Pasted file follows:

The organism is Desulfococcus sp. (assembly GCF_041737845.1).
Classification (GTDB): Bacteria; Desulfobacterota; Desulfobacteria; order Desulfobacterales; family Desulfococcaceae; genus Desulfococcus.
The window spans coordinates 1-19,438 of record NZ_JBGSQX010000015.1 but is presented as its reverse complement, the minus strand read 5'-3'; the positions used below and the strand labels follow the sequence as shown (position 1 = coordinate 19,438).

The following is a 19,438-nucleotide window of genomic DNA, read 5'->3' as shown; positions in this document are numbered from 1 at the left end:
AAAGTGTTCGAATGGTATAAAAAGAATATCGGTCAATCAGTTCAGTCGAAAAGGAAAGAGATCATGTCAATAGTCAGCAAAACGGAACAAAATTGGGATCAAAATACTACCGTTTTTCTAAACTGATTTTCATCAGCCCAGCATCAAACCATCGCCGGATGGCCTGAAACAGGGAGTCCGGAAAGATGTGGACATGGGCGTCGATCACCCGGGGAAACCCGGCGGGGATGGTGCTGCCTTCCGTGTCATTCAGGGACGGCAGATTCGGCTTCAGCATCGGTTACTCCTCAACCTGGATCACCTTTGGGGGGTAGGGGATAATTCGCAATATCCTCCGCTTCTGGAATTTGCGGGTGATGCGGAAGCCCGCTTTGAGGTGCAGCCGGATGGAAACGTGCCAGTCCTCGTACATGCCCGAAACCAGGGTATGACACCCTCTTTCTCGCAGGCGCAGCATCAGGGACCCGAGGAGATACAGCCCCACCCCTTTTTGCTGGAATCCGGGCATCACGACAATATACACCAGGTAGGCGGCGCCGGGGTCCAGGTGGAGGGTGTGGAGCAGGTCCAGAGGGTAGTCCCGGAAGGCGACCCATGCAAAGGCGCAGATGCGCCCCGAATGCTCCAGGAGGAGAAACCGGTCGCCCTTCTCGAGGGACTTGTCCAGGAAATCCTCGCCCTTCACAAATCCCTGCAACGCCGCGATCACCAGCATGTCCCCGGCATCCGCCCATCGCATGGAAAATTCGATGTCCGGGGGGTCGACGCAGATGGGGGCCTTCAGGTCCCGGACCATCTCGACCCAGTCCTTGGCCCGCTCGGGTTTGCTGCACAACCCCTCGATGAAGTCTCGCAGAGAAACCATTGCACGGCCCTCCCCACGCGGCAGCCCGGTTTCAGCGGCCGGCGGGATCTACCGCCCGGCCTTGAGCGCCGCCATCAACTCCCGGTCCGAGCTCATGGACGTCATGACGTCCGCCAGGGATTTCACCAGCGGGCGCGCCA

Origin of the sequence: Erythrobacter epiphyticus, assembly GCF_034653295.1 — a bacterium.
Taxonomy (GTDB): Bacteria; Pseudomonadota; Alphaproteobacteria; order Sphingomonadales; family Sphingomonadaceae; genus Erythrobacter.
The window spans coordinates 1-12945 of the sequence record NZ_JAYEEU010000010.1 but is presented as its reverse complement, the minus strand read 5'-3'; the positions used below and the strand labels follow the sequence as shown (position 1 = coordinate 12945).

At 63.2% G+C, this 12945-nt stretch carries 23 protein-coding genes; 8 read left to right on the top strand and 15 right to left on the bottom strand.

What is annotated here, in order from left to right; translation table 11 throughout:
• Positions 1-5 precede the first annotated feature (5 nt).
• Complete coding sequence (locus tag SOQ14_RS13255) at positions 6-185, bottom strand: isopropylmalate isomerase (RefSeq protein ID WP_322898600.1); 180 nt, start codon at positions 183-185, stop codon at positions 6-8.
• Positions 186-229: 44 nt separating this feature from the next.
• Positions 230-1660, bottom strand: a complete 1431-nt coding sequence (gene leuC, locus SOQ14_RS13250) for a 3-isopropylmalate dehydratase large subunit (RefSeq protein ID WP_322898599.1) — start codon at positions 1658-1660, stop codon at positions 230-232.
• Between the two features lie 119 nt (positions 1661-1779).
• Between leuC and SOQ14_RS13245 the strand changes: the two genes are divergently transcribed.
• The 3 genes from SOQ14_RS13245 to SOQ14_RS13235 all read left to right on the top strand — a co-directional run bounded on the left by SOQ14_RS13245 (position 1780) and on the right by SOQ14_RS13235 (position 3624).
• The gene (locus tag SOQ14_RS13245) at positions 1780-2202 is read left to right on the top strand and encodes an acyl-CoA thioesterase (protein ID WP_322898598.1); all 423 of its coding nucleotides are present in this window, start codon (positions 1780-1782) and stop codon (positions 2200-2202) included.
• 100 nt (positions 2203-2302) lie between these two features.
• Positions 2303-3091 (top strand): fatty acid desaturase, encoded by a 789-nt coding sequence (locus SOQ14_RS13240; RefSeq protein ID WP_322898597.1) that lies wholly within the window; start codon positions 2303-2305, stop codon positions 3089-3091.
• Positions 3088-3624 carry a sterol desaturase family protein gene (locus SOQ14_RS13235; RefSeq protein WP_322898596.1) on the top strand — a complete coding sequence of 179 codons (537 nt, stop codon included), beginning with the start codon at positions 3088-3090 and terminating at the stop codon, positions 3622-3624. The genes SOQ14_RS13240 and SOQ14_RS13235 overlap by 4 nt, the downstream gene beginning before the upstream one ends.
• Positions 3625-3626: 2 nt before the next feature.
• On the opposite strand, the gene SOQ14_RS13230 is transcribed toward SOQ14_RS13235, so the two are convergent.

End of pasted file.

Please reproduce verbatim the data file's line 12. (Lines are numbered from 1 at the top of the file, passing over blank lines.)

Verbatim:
• Complete coding sequence (locus tag SOQ14_RS13255) at positions 6-185, bottom strand: isopropylmalate isomerase (RefSeq protein ID WP_322898600.1); 180 nt, start codon at positions 183-185, stop codon at positions 6-8.